While there will always be stories of corrupt dealers, cheaters, and dishonest people in the Thoroughbred industry, we must remember there are also plenty of selfless, charitable, and good-natured souls. It’s these people—like Trish Regard of Occidental Farm—whose stories we should hold on to.
Regard, who owns and operates Occidental near Paris, Ky. with her husband, Andre and other family members, told me how she was inspired to climb mountains by her mother, who died of an aggressive form of breast cancer while she was in her 40s.
Hoping to raise money in a way that would reflect what her mom and others must endure in the fight against the disease, Regard discovered an event called the Climb to Fight Breast Cancer, benefiting the Seattle-based Fred Hutchinson Cancer Research Center.
In the midst of her duties at Occidental in addition raising four children, Regard somehow found the time to raise more than $3,500 for the Hutchinson Center, after which she drove out to Washington State last summer to climb her first mountain, Mt. Baker (10,781 feet), with a team of several others supporting the breast cancer cause.
Regard with her team, climbing Mt. Baker in 2009
Regard’s training included running up and down the stairs in a 30-story building in Lexington five times a week for a full year prior to the climb. And this year, she was back for more. After raising more than $5,000 for the Hutchinson Center in 2010, Regard set off for Mt. Rainier (14,411 feet) in Spokane, Wash. in July. Unfortunately, she became ill before the climb, however, and was unable to complete her mission.
Regard quickly shook off the disappointment from not being able to summit the mountain with plans to simply re-raise the $5,000 and go back next year. Her long-term goals include summiting Mt. Kilimanjaro (19,340 feet) in Tanzania, Africa with her son in 2012.
“Mountaineering is by far the hardest thing I’ve ever done,” said Regard. “It’s one of those struggles where you start, and then 15 hours later, you make it to the summit, and it’s one of the grueling things you’ll ever do.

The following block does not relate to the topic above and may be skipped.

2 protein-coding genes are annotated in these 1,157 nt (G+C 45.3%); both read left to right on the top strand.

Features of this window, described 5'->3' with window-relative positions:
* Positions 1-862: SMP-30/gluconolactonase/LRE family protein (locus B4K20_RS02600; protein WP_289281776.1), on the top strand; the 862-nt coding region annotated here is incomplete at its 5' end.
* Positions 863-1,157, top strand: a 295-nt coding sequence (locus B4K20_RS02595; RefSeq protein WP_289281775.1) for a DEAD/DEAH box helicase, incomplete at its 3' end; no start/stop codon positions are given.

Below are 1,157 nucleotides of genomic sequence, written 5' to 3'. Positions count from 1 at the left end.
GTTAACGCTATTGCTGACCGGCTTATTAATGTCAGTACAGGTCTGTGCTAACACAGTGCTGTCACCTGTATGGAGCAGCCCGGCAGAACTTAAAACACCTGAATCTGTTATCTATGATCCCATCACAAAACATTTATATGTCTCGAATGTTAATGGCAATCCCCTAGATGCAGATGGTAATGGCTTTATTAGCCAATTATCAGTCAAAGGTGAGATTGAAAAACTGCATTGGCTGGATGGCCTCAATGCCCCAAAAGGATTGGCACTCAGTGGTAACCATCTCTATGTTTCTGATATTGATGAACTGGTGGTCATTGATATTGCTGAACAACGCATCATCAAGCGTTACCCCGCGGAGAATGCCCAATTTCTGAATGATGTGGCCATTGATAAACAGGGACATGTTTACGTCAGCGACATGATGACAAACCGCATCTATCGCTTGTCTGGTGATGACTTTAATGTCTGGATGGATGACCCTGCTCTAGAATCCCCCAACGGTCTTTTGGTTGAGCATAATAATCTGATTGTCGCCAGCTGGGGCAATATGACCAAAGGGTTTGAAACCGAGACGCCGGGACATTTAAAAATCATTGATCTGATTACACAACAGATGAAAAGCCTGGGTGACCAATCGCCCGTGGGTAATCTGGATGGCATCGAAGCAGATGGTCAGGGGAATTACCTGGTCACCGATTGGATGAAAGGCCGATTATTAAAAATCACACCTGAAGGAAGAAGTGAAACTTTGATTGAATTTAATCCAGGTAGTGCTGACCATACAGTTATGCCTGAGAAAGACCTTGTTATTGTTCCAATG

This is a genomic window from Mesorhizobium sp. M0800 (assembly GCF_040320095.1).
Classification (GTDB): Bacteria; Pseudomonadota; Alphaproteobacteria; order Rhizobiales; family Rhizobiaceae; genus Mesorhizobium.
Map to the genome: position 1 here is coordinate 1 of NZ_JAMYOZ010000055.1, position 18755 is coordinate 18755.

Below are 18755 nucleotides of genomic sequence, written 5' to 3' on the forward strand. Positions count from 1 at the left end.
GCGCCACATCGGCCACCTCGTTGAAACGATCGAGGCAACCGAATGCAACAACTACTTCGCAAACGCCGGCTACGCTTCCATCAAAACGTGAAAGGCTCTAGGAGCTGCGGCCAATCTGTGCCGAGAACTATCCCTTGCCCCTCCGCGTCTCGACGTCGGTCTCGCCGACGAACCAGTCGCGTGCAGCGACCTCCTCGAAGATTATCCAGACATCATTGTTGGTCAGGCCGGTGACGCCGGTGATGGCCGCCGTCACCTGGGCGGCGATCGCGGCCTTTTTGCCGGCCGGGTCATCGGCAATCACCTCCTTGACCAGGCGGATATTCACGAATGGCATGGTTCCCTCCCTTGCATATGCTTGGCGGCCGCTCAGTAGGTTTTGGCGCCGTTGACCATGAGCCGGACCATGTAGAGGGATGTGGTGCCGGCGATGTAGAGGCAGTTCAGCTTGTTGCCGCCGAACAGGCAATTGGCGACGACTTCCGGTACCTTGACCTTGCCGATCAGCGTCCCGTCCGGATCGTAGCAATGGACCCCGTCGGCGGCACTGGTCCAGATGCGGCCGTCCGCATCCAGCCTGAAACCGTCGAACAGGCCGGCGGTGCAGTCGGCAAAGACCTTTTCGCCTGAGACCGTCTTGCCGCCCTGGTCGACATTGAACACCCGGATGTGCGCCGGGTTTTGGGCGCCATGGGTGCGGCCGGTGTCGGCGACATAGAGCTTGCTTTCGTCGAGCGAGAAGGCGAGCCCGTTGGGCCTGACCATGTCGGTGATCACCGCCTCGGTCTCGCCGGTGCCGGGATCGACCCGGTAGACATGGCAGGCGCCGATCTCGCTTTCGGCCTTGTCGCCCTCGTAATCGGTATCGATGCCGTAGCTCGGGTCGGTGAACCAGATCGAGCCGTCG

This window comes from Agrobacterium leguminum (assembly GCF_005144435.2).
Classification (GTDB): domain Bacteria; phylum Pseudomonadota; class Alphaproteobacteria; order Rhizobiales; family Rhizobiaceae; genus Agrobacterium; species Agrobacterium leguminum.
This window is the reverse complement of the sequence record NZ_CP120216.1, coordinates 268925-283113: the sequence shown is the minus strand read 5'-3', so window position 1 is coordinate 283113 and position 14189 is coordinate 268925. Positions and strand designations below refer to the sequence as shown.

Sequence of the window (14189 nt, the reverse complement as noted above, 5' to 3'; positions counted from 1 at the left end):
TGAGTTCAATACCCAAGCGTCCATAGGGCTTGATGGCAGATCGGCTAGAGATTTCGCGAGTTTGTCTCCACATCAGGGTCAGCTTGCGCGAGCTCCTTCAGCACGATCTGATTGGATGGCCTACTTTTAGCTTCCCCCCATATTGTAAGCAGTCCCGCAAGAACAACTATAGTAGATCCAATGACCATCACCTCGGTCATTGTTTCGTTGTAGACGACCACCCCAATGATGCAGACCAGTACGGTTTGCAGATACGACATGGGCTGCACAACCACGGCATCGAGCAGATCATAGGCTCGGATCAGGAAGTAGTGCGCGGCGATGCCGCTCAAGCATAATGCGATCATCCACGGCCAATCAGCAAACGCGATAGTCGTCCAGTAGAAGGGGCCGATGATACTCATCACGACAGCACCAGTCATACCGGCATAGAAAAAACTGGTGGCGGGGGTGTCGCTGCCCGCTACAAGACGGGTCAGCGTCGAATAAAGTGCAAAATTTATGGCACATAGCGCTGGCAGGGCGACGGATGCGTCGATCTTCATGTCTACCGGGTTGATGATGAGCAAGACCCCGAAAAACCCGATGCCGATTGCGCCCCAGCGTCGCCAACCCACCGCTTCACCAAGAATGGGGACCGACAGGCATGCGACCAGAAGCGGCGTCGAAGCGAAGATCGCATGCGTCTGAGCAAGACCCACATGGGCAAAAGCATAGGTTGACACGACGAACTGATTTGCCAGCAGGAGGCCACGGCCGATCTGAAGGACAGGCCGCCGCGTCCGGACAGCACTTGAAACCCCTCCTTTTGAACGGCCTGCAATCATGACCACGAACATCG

Regard on her way to the summit of Mt. Baker
“I’ve run marathons and other things, but this definitely symbolized to me the struggle of climbing the ‘mountain’ to try and survive breast cancer,” she continued. “So I put those two things together, and with my background in rock climbing, it just made sense.”
Regard with her team at the summit of Mt. Baker
One of the most encouraging aspects of Regard’s journey was how supportive and generous the Thoroughbred community was toward her cause. Regard garnered several corporate sponsors, from bloodstock agencies to equine real estate companies.
“I had a great response from the industry—a lot of people came forward,” said Regard.
Mountains have always been close to Regard’s heart, as she did a lot of rock climbing in college in Tennessee and in Kentucky at Red River Gorge, and later in Rockville, Md., where she moved with her family while her mother was sick. Before Regard's mother died, her family operated a Thoroughbred farm in Ocala, and then in Maryland.
Regard moved to Kentucky with her extended family around 12 years ago and started Occidental as a team effort. She has since had four children—Michael, 12; Peter, 10; John Paul, 8; and Kate, 5.
Occidental, which currently boards around 30-35 mares, is now under an entity called Larkspur Farm. While operation serves mainly as a bloodstock advisory business and manages breeding stock for other clients, in 2009, Occidental was represented as breeders of Well Monied, winner of that year’s Honeymoon Handicap (gr. II) at Hollywood Park. The operation is also currently campaigning a stakes-placed filly named Gatorize.
Persisting in the industry in spite of the struggling economy, Regard has learned to do things differently, and has retained more horses than usual this year to race instead of selling them at auction.
Regard was able to make a parallel between mountaineering and her plight in the horse industry.
“The way I look at mountaineering…you’re in it for the long haul—you have to deal with the weather and 12- to 15-hour days carrying 40 pounds of weight," she said. "Every step you take, it seems like it’s an impossible journey. But if you can just take one step at a time, and put one foot in front of the other, nine times out of 10, you’ll make it to the summit.
Regard at the summit of Mt. Baker
“That’s kind of what I’m doing in the horse industry right now—I’m taking it one step at a time, and it’s going to be a long journey, but if you love something and you work hard enough, and if you put one foot in front of the other, and keep your mind focused on that, the odds are that you will make it.”